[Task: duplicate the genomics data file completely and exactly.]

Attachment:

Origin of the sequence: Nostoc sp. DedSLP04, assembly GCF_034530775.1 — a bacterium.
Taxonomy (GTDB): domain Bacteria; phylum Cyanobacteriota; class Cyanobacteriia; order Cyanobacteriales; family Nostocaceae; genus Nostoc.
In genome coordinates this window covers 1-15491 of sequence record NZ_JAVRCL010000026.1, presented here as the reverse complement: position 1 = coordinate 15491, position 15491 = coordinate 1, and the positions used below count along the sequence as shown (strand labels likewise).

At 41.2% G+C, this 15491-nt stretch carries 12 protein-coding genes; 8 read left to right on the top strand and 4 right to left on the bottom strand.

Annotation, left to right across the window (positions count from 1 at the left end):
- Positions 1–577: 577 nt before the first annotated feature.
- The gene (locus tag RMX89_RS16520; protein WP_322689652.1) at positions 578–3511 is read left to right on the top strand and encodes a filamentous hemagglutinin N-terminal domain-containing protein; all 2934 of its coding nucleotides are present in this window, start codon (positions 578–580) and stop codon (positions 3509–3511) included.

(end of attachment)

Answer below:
Origin of the sequence: Nostoc sp. DedSLP04, assembly GCF_034530775.1 — a bacterium.
Taxonomy (GTDB): domain Bacteria; phylum Cyanobacteriota; class Cyanobacteriia; order Cyanobacteriales; family Nostocaceae; genus Nostoc.
In genome coordinates this window covers 1-15491 of sequence record NZ_JAVRCL010000026.1, presented here as the reverse complement: position 1 = coordinate 15491, position 15491 = coordinate 1, and the positions used below count along the sequence as shown (strand labels likewise).

At 41.2% G+C, this 15491-nt stretch carries 12 protein-coding genes; 8 read left to right on the top strand and 4 right to left on the bottom strand.

Annotation, left to right across the window (positions count from 1 at the left end):
- Positions 1–577: 577 nt before the first annotated feature.
- The gene (locus tag RMX89_RS16520; protein WP_322689652.1) at positions 578–3511 is read left to right on the top strand and encodes a filamentous hemagglutinin N-terminal domain-containing protein; all 2934 of its coding nucleotides are present in this window, start codon (positions 578–580) and stop codon (positions 3509–3511) included.